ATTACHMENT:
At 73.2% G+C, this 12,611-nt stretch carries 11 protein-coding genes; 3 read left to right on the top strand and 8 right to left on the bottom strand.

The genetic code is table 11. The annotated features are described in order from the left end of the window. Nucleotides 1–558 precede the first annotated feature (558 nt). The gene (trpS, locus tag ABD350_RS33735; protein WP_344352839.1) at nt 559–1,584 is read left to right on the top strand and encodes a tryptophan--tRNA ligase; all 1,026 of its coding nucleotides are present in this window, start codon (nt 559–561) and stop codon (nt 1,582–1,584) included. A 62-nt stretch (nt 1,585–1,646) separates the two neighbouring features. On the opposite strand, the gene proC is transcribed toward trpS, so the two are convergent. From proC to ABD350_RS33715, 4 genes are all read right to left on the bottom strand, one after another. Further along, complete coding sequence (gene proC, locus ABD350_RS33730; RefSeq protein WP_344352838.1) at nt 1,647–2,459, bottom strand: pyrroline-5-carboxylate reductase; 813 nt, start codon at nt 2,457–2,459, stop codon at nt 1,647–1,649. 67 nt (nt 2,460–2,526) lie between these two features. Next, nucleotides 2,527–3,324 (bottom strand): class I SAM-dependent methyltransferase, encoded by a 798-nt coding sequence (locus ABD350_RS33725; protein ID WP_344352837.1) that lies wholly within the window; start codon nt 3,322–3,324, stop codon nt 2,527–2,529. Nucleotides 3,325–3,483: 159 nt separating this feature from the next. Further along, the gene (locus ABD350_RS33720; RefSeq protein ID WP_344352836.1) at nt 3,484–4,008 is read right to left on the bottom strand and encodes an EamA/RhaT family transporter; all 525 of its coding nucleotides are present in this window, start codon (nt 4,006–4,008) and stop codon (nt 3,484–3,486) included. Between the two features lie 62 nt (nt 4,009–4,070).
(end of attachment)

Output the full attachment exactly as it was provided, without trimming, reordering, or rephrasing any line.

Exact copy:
At 73.2% G+C, this 12,611-nt stretch carries 11 protein-coding genes; 3 read left to right on the top strand and 8 right to left on the bottom strand.

The genetic code is table 11. The annotated features are described in order from the left end of the window. Nucleotides 1–558 precede the first annotated feature (558 nt). The gene (trpS, locus tag ABD350_RS33735; protein WP_344352839.1) at nt 559–1,584 is read left to right on the top strand and encodes a tryptophan--tRNA ligase; all 1,026 of its coding nucleotides are present in this window, start codon (nt 559–561) and stop codon (nt 1,582–1,584) included. A 62-nt stretch (nt 1,585–1,646) separates the two neighbouring features. On the opposite strand, the gene proC is transcribed toward trpS, so the two are convergent. From proC to ABD350_RS33715, 4 genes are all read right to left on the bottom strand, one after another. Further along, complete coding sequence (gene proC, locus ABD350_RS33730; RefSeq protein WP_344352838.1) at nt 1,647–2,459, bottom strand: pyrroline-5-carboxylate reductase; 813 nt, start codon at nt 2,457–2,459, stop codon at nt 1,647–1,649. 67 nt (nt 2,460–2,526) lie between these two features. Next, nucleotides 2,527–3,324 (bottom strand): class I SAM-dependent methyltransferase, encoded by a 798-nt coding sequence (locus ABD350_RS33725; protein ID WP_344352837.1) that lies wholly within the window; start codon nt 3,322–3,324, stop codon nt 2,527–2,529. Nucleotides 3,325–3,483: 159 nt separating this feature from the next. Further along, the gene (locus ABD350_RS33720; RefSeq protein ID WP_344352836.1) at nt 3,484–4,008 is read right to left on the bottom strand and encodes an EamA/RhaT family transporter; all 525 of its coding nucleotides are present in this window, start codon (nt 4,006–4,008) and stop codon (nt 3,484–3,486) included. Between the two features lie 62 nt (nt 4,009–4,070).